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Cover Art

Wire ( )

Read & Burn Vols. 1 & 2
Pink Flag ( )
Rock reunions are a mixed blessing at best, and seem to be most effective when the group in question splits up before they've realized their full potential; before they've worn out their welcome. The critical acclaim of the recent Mission of Burma and Soft Boys tours underscores this point - as does the ongoing miasma of The Who's latest casualty-ridden money grab. When it was announced that UK postpunks Wire were to reunite for a one-off show in early 2000, nobody was sure which side of the fence they'd land on. After all, with their first two albums - 1977's Pink Flag and 78's Chairs Missing - Wire helped to define the angular guitar attack that became the template for groups like Fugazi and Shellac. Rather than burning out and leaving a stark corpse, though, Wire embarked on an increasingly esoteric career through the eighties that saw them relying more and more on electronics and studio trickery. More art school and less punk, so to speak. Within minutes of the opening guitar salvo, it was apparent which era Wire had chosen to hearken back to, playing with a ferocity not seen since the late seventies. Re-energized, that show led to an ensuing string of live dates both in the UK and overseas, and provided the inspiration to return to the studio to work on a series of new recordings. Released as an ongoing series of six EPs, Read & Burn, if anything, sounds even more volatile than their late-seventies output. The guitars are sharp enough to bore through sheet metal and almost completely envelop the staccato drumming and drill sergeant vocals. The piledriver aesthetic is at its most jarring on cuts like "Comet" and "Raft Ants," where the sheer directness of the music takes on an almost industrial quality, comparable to the two-album period in Ministry's career immediately before Al Jourgensen began drifting into G n' R-styled self-parody. While reference points throughout the first two installments of Read & Burn point to the quartet's first two releases, it's clear that Wire is still a band intent on exploring new territory, and they prove they still have the chops to make it teeth-rattlingly exciting. RECOMMENDED TRACKS: "Comet", "The Agfers of Kodack", "Spent"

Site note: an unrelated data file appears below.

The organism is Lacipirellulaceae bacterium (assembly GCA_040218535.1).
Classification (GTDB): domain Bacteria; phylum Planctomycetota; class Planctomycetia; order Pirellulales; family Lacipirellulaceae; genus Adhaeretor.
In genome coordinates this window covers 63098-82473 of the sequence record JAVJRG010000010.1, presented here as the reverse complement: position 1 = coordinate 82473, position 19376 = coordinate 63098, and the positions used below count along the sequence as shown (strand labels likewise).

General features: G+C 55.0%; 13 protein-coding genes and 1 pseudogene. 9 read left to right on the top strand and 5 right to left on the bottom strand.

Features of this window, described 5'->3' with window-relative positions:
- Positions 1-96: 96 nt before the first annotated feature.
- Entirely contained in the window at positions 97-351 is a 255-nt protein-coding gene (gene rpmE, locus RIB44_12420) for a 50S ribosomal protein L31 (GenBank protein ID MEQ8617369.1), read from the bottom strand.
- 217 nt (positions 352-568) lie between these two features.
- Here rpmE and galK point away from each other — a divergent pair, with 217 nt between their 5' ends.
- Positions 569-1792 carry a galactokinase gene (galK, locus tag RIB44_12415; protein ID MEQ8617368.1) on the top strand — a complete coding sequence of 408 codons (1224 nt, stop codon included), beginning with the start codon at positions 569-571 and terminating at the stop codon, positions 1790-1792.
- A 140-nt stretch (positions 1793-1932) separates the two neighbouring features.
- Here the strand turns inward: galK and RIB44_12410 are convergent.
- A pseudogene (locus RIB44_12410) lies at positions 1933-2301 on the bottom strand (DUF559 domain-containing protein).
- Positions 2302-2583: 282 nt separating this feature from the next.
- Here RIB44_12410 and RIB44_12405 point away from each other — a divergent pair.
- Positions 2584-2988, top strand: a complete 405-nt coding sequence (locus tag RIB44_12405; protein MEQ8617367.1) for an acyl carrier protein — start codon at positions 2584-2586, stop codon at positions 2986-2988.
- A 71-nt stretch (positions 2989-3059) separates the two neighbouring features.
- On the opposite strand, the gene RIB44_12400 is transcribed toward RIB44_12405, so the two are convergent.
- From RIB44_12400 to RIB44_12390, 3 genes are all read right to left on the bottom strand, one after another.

By Russell Gragg
Oct 12, 2002

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